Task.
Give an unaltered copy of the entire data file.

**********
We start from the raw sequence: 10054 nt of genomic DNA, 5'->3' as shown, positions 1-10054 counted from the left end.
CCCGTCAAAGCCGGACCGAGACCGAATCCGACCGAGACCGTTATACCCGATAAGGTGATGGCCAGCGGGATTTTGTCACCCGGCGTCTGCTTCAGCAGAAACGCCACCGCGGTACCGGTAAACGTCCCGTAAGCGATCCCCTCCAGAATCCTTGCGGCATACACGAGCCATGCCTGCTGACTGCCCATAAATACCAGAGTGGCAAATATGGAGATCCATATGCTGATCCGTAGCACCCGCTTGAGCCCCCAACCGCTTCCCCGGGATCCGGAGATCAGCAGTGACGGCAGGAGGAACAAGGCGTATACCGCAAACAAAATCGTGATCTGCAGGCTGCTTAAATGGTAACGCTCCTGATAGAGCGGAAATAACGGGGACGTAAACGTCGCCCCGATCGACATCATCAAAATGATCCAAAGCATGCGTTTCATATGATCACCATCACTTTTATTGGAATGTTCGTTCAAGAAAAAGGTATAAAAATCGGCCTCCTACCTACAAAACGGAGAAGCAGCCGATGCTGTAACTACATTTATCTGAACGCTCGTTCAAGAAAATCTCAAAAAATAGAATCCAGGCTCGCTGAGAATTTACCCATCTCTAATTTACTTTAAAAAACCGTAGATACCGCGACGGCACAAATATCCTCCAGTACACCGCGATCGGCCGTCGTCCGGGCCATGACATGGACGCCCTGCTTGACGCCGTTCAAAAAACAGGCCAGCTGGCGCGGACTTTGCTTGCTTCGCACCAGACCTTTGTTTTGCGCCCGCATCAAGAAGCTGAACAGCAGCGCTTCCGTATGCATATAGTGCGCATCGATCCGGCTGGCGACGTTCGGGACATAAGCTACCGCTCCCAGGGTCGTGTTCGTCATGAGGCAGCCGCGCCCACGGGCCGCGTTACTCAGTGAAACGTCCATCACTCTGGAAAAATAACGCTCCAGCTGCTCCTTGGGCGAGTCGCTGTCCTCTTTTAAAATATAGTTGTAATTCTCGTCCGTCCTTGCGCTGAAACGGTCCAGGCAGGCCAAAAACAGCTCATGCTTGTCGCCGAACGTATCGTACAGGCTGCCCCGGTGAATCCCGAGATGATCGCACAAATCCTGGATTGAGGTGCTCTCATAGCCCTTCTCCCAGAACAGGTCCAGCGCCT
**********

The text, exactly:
We start from the raw sequence: 10054 nt of genomic DNA, 5'->3' as shown, positions 1-10054 counted from the left end.
CCCGTCAAAGCCGGACCGAGACCGAATCCGACCGAGACCGTTATACCCGATAAGGTGATGGCCAGCGGGATTTTGTCACCCGGCGTCTGCTTCAGCAGAAACGCCACCGCGGTACCGGTAAACGTCCCGTAAGCGATCCCCTCCAGAATCCTTGCGGCATACACGAGCCATGCCTGCTGACTGCCCATAAATACCAGAGTGGCAAATATGGAGATCCATATGCTGATCCGTAGCACCCGCTTGAGCCCCCAACCGCTTCCCCGGGATCCGGAGATCAGCAGTGACGGCAGGAGGAACAAGGCGTATACCGCAAACAAAATCGTGATCTGCAGGCTGCTTAAATGGTAACGCTCCTGATAGAGCGGAAATAACGGGGACGTAAACGTCGCCCCGATCGACATCATCAAAATGATCCAAAGCATGCGTTTCATATGATCACCATCACTTTTATTGGAATGTTCGTTCAAGAAAAAGGTATAAAAATCGGCCTCCTACCTACAAAACGGAGAAGCAGCCGATGCTGTAACTACATTTATCTGAACGCTCGTTCAAGAAAATCTCAAAAAATAGAATCCAGGCTCGCTGAGAATTTACCCATCTCTAATTTACTTTAAAAAACCGTAGATACCGCGACGGCACAAATATCCTCCAGTACACCGCGATCGGCCGTCGTCCGGGCCATGACATGGACGCCCTGCTTGACGCCGTTCAAAAAACAGGCCAGCTGGCGCGGACTTTGCTTGCTTCGCACCAGACCTTTGTTTTGCGCCCGCATCAAGAAGCTGAACAGCAGCGCTTCCGTATGCATATAGTGCGCATCGATCCGGCTGGCGACGTTCGGGACATAAGCTACCGCTCCCAGGGTCGTGTTCGTCATGAGGCAGCCGCGCCCACGGGCCGCGTTACTCAGTGAAACGTCCATCACTCTGGAAAAATAACGCTCCAGCTGCTCCTTGGGCGAGTCGCTGTCCTCTTTTAAAATATAGTTGTAATTCTCGTCCGTCCTTGCGCTGAAACGGTCCAGGCAGGCCAAAAACAGCTCATGCTTGTCGCCGAACGTATCGTACAGGCTGCCCCGGTGAATCCCGAGATGATCGCACAAATCCTGGATTGAGGTGCTCTCATAGCCCTTCTCCCAGAACAGGTCCAGCGCCT